UMN panel discusses solutions to end campus rape culture

The University’s bioethics center hosted the panel.

Aurora Center director Katie Eichele speaks at the Dismantling Campus Rape Culture Panel on Saturday, Mar, 25. 2017.

Image by Meagan Lynch

Aurora Center director Katie Eichele speaks at the Dismantling Campus Rape Culture Panel on Saturday, Mar, 25. 2017.

by Natalie Rademacher

Closing its series of events addressing violence, health and justice, the University of Minnesota’s Center for Bioethics held a panel on campus sexual assault Saturday.

During the event, “Dismantling Campus Rape Culture,” a panel of faculty, staff and students took questions from over 200 audience members.

Susan Craddock, the director of the Center for Bioethics, said they chose the topic in light of increased public discourse on rape culture, following the Gophers football boycott over the suspension of players connected to a sexual assault investigation.

Panelists discussed several aspects of sexual assault, including prevention, accountability and reducing stigma for victim-survivors. Tina Marisam, the University’s Title IX coordinator, talked about the importance of prevention in order to end sexual assault.

Afterward, breakout sessions were held on topics like bystander intervention.

Katie Eichele, director of the Aurora Center, said sex education is also an important step in addressing rape culture.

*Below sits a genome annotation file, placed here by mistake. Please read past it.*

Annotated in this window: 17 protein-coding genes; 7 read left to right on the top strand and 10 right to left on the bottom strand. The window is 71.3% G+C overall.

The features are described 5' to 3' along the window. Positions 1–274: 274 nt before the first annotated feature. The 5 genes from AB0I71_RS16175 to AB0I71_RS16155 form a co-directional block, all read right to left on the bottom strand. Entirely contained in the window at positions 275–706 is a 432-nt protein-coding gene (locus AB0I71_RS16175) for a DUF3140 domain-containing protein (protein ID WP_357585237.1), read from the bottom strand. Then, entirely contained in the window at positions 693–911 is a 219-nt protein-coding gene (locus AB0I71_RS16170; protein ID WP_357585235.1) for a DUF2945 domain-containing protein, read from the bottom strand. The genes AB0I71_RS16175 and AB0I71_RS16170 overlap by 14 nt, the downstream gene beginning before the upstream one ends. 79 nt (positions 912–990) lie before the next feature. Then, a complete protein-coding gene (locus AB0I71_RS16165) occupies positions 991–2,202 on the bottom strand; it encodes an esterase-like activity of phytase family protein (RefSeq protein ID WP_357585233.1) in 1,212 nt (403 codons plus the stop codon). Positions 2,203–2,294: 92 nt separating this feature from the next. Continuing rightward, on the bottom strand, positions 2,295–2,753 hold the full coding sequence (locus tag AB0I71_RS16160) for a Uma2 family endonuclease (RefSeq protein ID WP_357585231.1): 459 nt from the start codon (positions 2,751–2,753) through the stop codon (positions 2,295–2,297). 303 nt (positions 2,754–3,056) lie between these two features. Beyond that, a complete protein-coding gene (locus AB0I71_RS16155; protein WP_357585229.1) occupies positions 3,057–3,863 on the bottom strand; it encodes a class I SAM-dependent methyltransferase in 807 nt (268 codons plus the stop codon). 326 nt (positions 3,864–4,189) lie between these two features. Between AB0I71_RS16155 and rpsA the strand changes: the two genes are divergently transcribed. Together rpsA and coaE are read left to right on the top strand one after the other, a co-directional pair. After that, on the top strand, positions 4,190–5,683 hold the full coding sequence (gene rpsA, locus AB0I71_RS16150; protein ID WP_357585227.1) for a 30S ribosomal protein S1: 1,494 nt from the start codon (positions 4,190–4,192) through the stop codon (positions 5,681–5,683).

“People not understanding basics of a topic prevents people from knowing how to talk about it,” she said.

Later on, members of the student panel called on greek life to be held accountable.

“It is a common thread to say this is just a bad apple … in reality this is happening all the time,” said Haleigh Ortmeier-Clarke, a student panelist and sexual assault victim-survivor. She said her assailant was a member of greek life.

Kayla Pederson, another victim-survivor on the panel, said she wants to see more communication between the University and greek life about sexual assault.

Eichele said she’s heard from members of greek life that want to improve their response to sexual assault.

“I came here to continue this sort of movement that we have been building against rape culture here on campus,” said Dawson Kimyon, a former member of the University’s Delta Upsilon chapter.

He said he left the fraternity due to revelations about sexual misconduct by fraternity members.

Sarah Super, a University alumna who founded the “Breaking the Silence” movement, emphasized the power in speaking up and sharing your story.

“Silence will always support the perpetrator,” Super said.